When I was on a mission to find a cami top pattern with a bust dart that I liked I stumbled across the Sew Over It Alderley top. Considering Sew Over It are one of the biggest UK pattern companies, I was surprised to see that it only had 12 uses of the hashtag on instagram. I’ll admit, this made me a bit dubious to buy it as it does make you wonder why no one has made it but I decided to anyway as I trust Sew Over It’s ability to make a good pattern.
Well, I’m happy to report that I have absolutely no idea why barely anyone has posted this top on instagram as I am 100% into this pattern. I can only presume it is because there are quite a few cami patterns out there but the bias bound neckline on this one sets it apart from the others. I love it!
I’d first planned this in some blue leopard print viscose from Sew Me Sunshine but I was convinced I could get it out of 0.5m of 140cm wide fabric when it recommends 1.1m. Spoiler alert: you can’t. Instead I went for this terracota sandwashed satin also from Sew Me Sunshine which I had 1m of. This fabric is only £6 per metre which is an absolute bargain!
Now the difficulty with getting this pattern out of less than 1m is the bias binding is a continuous strip around the neckline and straps. However, once I’d cut out the binding I realised I had just enough left to squeeze out a dress. For reference, I made a size 10. I usually make a 12 in Sew Over It patterns but there is quite a lot of ease in this one so it was the right choice to make.
I laid my skirt block pattern (this is one I drafted to my measurements) over the cami as shown in the photo. You’ll notice that I placed it 1cm in from the fold line, this was because the block I was using is fitted and I wanted it to have ease so the bias cut satin draped nicely. This skirt block has darts in it but you can ignore those as the top is designed to skim over the body instead of being fitted.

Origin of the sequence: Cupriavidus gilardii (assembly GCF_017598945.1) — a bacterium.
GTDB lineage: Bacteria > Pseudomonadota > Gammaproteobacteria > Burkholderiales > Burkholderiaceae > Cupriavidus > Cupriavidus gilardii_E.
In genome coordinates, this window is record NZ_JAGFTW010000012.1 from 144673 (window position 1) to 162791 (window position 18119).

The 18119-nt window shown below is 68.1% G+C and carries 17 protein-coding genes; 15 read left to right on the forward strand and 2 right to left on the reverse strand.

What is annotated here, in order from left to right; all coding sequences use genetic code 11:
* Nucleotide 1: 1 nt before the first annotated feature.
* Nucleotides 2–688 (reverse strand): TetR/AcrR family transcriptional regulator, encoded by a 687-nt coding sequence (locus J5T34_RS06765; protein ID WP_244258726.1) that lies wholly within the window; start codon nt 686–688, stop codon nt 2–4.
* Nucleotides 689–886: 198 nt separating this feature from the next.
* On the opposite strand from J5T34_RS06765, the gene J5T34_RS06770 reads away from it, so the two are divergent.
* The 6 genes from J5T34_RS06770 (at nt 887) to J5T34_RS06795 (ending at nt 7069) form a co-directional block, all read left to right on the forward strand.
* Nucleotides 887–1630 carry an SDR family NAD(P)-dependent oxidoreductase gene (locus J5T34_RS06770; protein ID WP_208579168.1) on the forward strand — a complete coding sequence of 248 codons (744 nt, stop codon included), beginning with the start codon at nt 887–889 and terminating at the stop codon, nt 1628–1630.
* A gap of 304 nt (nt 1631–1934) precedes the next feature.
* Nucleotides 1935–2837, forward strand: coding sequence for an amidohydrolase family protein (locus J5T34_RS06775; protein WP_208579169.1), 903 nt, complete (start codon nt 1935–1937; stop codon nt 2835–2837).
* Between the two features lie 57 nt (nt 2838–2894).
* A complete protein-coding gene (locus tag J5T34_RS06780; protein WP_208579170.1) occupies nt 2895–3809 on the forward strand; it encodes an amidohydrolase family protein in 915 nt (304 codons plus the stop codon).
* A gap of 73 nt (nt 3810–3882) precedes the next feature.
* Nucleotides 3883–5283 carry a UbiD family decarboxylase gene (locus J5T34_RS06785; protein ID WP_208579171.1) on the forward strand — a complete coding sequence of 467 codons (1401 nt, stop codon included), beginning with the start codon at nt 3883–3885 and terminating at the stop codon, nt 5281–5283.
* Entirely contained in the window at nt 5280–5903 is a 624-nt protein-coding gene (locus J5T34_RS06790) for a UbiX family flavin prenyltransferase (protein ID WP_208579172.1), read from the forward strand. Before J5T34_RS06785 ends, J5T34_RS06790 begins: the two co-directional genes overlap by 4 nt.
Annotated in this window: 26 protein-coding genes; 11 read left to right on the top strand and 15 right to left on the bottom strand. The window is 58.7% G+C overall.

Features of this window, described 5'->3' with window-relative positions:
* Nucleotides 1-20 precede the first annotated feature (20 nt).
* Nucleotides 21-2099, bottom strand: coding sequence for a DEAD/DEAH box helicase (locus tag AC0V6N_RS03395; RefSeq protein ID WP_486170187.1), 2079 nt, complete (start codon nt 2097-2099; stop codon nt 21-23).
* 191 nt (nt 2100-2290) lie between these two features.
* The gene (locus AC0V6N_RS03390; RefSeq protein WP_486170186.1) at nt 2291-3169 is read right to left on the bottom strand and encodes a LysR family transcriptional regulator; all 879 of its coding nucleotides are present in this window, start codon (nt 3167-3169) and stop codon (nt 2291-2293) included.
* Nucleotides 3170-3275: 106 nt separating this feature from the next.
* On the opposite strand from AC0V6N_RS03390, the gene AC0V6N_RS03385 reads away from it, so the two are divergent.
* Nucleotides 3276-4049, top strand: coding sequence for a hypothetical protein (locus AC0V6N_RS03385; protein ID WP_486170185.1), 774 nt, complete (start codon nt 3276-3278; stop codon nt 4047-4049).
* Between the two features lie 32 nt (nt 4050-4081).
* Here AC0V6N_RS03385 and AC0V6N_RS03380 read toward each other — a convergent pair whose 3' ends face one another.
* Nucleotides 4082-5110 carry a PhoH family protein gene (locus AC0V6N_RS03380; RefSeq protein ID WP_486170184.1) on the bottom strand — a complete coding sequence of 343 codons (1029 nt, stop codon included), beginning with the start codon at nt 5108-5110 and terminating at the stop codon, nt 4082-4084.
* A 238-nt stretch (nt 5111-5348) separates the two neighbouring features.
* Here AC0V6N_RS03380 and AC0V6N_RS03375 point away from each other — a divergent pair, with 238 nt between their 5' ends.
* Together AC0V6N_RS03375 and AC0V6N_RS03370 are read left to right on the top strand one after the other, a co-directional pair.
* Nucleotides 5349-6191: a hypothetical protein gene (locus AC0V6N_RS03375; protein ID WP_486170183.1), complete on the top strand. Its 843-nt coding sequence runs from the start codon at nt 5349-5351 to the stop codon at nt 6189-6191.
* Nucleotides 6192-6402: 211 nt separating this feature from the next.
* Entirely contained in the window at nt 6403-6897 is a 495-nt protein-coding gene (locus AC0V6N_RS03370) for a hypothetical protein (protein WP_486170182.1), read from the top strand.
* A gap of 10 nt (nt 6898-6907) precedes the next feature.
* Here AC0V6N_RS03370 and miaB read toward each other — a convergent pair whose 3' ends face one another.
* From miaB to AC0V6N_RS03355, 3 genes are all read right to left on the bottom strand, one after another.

If you don’t want a slit in the dress you can just make up the dress as per the top instructions. But if you do want a lil side slit, read on.
How to do a side slit with a french seam
This dress is french seamed so it’s a small bit more complicated than a standard seam but it is possible and looks very neat.
- Sew your front and back pieces wrong sides together with seam allowance of 0.5 (for a pattern with 1.5cm seam allowance total). When you get to where you want the slit, do a diagonal line to join the full seam allowance and fasten off. Snip the fabric parallel to the diagonal stitch line 0.5cm away.
2. Turn your fabric so right sides are together and press the seams. Finish the french seam by stitching with a seam allowance of 1cm to the diagonal line of stitching and fasten off.
3. Press the excess fabric above the slit down towards the slit. Double fold and press the slit open with a 1.5cm seam allowance.
4. Stitch up one side of the slit with a 0.5cm seam allowance, across the top of the slit, and down the other side.
Now you can finish the hem as per the instructions. I also added three gold lips buttons from Bamboo Vera above each slit which I think really elevates the dress into something that looks quite high end.
The pattern was well explained and I didn’t have any fit issues but if you are to make it I do have a few recommendations
- Do not skip the staystitching! It may be boring but it is absolutely necessary if you don’t want to end up with a misshapen sack.
- If you are between sizes you can size down as there is a fair bit of ease.
- The bust dart are quite low, and they are even lower on the photos of Lisa so I think that is a design feature. I don’t mind them sitting like this but you may want to raise the dart of you like it to be on the bust.
- I did the 0.5cm followed by 1cm french seam that the pattern suggested but if you want to reduce bulk you could do 0.7cm, trim them down to about 0.3cm, and then turn it and do 0.7cm again.
I do hope more people make this pattern as it deserves a lot more love than it currently gets. I love this dress and already have another hack planned for a dress with a low back and a curved hem. At some point I’m sure I’ll do the standard cami version too.